VALE — Opinions were split during a session on Monday on whether to join a large share of the state of Oregon to Idaho in response to a belief that rural Oregonians are not listened to by the majority in the legislature—Democrats — who pass laws some rural residents deem detrimental to them.
The drive for the border change is being pushed by an organization called “Greater Idaho,” headed up by Miked McCarter. He argues that Idaho’s conservative values fit better for residents in rural Oregon.
“Oregon passes laws that kill industries in eastern, central and southern Oregon,” literature from the organization reads.”They don’t protect from rioters, forest arsonists, or school curricula that teach kids to hate Americans and Americanism.”
Having received a favorable vote in the May Election, Malheur County officials are required to hold hearings three times a year about the matter.
The first of these was held by the Malheur County Court Monday via video.
“I want to encourage our Commissioners to take this seriously and with an open mind,” said Ruth Rubelt, of Vale, in a submitted statement. “I do not want to move from Oregon, but as we are not represented well by our governor or many of the other politicians, we find there are not many other options, but moving or changing the state lines and becoming a part of Idaho, which does a better job of representing all of their constituents,” she wrote.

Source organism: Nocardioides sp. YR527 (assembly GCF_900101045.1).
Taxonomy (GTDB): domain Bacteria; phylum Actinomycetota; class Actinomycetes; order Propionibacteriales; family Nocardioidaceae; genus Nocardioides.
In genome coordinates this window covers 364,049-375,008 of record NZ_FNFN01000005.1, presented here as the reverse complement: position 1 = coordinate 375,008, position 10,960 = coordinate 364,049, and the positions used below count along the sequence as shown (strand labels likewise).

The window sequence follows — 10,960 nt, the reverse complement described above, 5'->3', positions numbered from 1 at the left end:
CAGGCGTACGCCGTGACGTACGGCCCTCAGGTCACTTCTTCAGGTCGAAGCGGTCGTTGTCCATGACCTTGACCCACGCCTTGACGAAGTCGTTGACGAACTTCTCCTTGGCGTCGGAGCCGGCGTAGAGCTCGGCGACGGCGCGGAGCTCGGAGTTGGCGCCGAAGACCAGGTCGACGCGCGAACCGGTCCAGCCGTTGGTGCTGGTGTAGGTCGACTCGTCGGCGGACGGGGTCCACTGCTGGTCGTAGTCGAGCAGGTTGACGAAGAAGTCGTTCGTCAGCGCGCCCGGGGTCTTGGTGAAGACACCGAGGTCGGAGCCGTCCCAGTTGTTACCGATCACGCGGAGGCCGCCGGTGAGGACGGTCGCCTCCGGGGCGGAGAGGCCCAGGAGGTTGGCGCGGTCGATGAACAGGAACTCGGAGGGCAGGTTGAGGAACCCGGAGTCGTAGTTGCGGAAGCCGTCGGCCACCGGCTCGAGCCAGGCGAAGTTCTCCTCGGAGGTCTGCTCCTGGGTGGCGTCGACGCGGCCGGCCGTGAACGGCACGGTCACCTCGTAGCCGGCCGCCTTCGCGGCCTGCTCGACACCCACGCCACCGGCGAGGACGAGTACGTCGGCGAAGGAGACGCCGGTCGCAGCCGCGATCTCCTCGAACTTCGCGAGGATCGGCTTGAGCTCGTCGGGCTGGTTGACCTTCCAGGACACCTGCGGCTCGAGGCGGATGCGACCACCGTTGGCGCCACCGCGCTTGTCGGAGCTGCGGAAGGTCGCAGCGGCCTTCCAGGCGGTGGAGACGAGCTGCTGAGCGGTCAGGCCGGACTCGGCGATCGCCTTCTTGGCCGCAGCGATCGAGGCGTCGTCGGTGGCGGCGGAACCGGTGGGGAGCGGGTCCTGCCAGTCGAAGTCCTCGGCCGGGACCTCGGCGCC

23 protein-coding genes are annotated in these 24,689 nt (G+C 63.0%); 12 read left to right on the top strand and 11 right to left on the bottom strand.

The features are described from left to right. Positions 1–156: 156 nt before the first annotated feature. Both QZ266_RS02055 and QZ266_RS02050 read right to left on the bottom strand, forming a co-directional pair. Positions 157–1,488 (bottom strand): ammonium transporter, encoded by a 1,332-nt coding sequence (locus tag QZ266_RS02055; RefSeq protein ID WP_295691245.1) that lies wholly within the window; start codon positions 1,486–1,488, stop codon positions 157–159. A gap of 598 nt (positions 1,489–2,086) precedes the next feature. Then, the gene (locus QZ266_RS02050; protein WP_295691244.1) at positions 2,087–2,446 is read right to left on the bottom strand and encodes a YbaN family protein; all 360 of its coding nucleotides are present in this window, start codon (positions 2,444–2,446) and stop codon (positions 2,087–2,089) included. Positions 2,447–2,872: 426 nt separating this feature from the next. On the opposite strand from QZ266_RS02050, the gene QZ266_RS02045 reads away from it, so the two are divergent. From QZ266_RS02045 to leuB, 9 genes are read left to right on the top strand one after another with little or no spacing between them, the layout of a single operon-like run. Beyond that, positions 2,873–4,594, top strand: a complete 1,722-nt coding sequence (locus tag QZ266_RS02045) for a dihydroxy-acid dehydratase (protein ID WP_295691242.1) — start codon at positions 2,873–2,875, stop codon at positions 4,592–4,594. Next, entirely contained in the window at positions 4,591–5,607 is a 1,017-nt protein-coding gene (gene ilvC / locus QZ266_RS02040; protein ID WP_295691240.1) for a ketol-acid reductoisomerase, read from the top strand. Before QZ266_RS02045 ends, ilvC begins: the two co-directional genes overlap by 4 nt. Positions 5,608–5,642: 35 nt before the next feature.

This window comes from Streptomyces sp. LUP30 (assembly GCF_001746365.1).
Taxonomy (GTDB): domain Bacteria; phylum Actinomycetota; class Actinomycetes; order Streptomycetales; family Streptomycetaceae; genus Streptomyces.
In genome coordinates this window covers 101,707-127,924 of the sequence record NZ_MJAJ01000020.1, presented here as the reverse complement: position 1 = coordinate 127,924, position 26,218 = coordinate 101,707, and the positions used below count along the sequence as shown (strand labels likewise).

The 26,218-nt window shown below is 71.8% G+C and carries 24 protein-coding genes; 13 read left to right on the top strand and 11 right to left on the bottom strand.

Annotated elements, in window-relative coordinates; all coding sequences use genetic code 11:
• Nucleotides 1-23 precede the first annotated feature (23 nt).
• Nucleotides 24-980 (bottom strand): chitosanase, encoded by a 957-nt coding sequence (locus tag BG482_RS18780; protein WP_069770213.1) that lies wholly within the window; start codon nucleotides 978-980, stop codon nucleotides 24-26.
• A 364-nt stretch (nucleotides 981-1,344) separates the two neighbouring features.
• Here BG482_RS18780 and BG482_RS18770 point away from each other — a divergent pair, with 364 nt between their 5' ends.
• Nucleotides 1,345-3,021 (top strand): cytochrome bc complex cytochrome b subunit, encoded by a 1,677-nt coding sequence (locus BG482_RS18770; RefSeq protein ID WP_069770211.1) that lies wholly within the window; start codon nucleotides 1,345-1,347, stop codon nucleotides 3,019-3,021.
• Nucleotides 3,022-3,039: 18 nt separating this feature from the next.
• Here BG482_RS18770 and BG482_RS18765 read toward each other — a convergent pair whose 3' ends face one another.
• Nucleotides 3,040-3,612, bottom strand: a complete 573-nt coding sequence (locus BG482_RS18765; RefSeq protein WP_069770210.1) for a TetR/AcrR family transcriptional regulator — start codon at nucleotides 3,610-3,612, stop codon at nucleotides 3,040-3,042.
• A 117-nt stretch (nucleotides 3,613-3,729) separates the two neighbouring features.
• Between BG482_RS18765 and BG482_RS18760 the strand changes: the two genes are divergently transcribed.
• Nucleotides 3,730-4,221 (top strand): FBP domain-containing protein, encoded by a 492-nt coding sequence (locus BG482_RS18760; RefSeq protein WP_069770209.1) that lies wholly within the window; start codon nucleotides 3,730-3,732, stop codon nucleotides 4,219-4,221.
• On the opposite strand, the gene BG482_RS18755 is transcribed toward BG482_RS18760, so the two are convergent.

“We have tried and tried, and continue to do so, to get our politicians to realize that we do not all live one way. Rules/laws/regulations for some areas, make no sense in other areas,” she said.” We have a right to be represented properly.”
In his his own letter to the court, Brent Grasty, also of Vale said, “On a personal level, I consider being an Oregonian something to be proud of. I’m a native Oregonian and have family that dates back to 1880s on both sides of the Snake River. I’ve always wished I could hunt and fish on either side of the river without an an out-of-state license. But as much as I wish we didn’t have state boundaries so close to my house, I never wished to live in Idaho.”
“Running away isn’t what I believe is the stuff Oregonians are made of,” Grasty wrote. “We pull together, fight for what we believe, stand up for those in need … and that includes our friends in the Willamette Valley.”
For his part, McCarter said having a border that extended all the way to the coast from Idaho would give that state a port and help move product overseas.
“They need to make sure they follow the will of the voters,” Nyssa City Manager Jim Maret said.
He also said smaller communities are bumping heads against the larger communities, and what affects them will impacts the smaller cities.
What to know
Voters passed Greater Idaho’s win for County Measure 23-64 during the May election. Of the 5,651 people who voted on the measure, 3,059 said yes to have the county court meet three times annually to discuss “promoting Malheur County’s interests” regarding the matter. Meetings have to take place in January, May and September.
While proponents tout that Oregonians will also appreciate overall lower taxes, opponents cite major losses for the eastern Oregon region in income (Idaho’s minimum wage is $7.25 per hour; Oregon’s is $12 in Malheur County), and tax revenues, including those from sales of recreational marijuana, which remains illegal in Idaho.
The city of Ontario has a vested interest in those tax dollars, and it paid $24,000 to a lobbyist to try to get more of them during the recent legislative session (the two bills they sought to pass ultimately failed). In the 2019-20 fiscal year, the city received $1.82 million in local marijuana taxes.
Leslie Thompson contributed to this article.